UBC Reports | Vol. 46 | No. 15 | October 05, 2000
New procedure a cut above
Technique makes kidney donors' lives easier, say transplant surgeons
by Hilary Thomson staff writer
The surgical invasion associated with kidney donation will be sharply
reduced thanks to a new procedure being launched in B.C. by two
UBC transplant surgeons.
"We hope to attract more donors with this less invasive technique," says Dr.
Mark Meloche, an associate professor of Surgery.
"It should be easier for people to donate because the whole process is less
taxing on the body and allows people to get back to their activities sooner,"
adds Meloche, who is head of Surgery for the British Columbia Transplant
When he and clinical associate professor of Surgery Dr. Mark Nigro bring
the procedure to the UBC site of Vancouver Hospital and Health Sciences
Centre (VHHSC) next year, it will be one of the first facilities in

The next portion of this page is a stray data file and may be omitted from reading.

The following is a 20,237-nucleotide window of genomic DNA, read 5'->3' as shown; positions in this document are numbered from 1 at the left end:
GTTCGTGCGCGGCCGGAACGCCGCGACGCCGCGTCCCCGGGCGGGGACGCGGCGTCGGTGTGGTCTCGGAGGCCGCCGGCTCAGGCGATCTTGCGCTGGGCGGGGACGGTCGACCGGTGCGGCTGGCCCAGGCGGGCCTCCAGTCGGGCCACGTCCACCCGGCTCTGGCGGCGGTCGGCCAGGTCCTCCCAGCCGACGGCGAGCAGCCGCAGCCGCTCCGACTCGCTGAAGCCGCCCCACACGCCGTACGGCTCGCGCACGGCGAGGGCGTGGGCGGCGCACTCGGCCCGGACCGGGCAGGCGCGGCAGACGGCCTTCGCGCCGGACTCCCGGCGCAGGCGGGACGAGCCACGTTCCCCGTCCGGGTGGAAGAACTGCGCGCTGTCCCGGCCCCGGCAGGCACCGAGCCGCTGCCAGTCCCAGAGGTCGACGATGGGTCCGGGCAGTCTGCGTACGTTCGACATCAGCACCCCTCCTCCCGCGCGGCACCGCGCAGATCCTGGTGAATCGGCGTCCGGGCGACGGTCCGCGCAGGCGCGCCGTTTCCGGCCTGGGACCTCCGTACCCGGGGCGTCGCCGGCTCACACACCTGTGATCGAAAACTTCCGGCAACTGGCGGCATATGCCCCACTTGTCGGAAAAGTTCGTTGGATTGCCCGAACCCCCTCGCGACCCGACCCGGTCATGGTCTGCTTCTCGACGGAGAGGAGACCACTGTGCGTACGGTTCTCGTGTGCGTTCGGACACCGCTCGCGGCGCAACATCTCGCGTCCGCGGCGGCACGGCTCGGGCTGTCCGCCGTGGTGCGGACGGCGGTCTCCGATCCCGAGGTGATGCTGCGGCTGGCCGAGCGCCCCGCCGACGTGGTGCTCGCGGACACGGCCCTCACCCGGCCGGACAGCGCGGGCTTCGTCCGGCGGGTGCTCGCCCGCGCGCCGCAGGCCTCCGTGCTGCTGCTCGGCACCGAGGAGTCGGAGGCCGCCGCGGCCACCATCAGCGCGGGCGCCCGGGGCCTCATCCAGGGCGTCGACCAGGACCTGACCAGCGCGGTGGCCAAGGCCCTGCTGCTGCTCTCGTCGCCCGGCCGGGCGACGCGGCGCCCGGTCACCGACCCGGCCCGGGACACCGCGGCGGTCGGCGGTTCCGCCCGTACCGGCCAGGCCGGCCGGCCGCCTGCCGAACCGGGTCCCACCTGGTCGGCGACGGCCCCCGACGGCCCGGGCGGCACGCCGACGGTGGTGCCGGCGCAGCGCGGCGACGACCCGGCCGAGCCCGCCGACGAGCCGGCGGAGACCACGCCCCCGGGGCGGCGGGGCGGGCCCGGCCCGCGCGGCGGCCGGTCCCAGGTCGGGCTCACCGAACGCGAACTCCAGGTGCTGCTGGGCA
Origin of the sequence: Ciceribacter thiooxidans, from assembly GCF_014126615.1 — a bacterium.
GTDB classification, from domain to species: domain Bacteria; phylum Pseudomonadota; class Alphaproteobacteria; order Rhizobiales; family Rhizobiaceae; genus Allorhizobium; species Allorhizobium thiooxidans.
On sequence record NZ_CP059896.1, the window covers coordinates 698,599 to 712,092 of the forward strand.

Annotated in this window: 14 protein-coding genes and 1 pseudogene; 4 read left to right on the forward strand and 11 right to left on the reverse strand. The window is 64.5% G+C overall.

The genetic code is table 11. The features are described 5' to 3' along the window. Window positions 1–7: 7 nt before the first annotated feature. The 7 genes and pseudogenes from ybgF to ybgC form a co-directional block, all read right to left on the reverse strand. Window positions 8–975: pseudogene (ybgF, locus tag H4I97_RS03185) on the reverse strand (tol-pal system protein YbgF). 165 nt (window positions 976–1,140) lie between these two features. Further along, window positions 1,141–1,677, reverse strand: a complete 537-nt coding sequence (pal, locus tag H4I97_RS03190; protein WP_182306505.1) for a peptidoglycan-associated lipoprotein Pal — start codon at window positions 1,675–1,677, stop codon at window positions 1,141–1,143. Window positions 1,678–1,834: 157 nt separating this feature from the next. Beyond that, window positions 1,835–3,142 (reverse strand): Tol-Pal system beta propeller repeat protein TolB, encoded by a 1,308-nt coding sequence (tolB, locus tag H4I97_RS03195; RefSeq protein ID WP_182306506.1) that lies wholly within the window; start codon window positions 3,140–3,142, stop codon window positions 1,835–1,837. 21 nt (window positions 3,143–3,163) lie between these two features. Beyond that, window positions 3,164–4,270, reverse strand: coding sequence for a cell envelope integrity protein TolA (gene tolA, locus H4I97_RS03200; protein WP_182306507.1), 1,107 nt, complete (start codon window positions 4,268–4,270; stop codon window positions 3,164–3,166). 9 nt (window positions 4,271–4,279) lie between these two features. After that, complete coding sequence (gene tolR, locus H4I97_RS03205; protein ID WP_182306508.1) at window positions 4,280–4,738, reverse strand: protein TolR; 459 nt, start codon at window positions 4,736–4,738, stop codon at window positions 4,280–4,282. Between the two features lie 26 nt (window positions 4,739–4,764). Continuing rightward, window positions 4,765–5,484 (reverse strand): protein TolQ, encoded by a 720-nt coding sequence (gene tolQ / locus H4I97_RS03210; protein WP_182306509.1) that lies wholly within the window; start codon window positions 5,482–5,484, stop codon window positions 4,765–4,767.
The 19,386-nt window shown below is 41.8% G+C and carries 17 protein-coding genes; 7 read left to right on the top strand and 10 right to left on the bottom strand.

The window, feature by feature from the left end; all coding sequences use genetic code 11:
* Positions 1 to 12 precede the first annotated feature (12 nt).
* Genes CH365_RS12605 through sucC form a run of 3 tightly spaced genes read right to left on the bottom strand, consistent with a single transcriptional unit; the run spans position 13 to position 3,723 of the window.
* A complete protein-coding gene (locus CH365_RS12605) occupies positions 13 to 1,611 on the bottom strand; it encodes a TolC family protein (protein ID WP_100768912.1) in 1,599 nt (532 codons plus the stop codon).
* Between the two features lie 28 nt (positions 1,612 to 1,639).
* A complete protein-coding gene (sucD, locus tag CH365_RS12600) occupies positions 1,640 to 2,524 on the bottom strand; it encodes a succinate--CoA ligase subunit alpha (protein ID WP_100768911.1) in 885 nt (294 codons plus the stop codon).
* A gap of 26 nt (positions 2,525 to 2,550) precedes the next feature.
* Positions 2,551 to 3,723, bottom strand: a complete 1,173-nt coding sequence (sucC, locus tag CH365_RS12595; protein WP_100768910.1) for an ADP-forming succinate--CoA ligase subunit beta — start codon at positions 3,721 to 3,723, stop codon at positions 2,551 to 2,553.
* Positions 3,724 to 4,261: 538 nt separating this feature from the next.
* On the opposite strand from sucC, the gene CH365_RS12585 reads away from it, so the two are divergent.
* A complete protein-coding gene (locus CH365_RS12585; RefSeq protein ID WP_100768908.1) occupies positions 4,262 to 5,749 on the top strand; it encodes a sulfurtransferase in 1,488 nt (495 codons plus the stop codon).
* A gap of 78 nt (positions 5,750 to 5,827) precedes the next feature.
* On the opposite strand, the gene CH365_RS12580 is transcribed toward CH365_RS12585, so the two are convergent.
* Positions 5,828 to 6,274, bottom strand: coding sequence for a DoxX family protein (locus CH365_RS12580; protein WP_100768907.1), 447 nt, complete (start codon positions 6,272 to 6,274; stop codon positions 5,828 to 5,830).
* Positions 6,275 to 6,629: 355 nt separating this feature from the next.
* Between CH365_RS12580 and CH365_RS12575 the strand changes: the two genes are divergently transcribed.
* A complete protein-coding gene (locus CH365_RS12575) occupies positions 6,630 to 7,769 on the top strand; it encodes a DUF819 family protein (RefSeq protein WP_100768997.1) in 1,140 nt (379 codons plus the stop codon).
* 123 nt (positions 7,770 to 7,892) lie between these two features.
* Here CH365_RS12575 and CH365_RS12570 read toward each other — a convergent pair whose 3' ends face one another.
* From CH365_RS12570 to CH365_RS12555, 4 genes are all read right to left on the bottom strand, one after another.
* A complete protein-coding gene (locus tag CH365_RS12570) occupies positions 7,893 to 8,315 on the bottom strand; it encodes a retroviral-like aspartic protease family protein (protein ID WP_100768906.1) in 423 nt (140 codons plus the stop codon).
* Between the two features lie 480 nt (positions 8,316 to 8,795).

Canada to use the new transplant method.
Called minimally invasive surgery, the procedure uses a laparoscope -- a
tube attached to a 10-millimetre-wide camera -- and tiny instruments inserted
into small incisions to extract the kidney. Most donors are able to return to
activities in about two weeks -- one-third to one-quarter the previous recovery
Nigro, a director of renal transplant surgery at VHHSCand head of
Retrieval Services for BCTSreports that his first minimal access
patient was able to leave hospital to play in a championship pool game 36 hours
The standard procedure for kidney removal, or nephrectomy, requires a 15-20
centimetre lateral incision in the flank that cuts through muscle. It requires
about four to six days recovery in hospital and six to eight weeks at home.
In the new procedure, the surgeon makes several vertical incisions about 10
millimetres in length above the navel without cutting into muscle.
The laparascope with its tiny camera is inserted and an image of the interior
of the surgical site is shown on a high-resolution screen. Small instruments
and stapling devices are inserted into the incisions and are operated remotely
from outside the body.
The kidney is drawn out in an operation that takes about three to 3-1/2 hours,
about one hour longer than the standard procedure.
The project will yield clinical, research and teaching benefits, says Nigro. He
credits VHHSC for its support in providing equipment for the
Within the next six months, he and Meloche will be training residents in the
technique which was developed in a Baltimore, Md. hospital about three years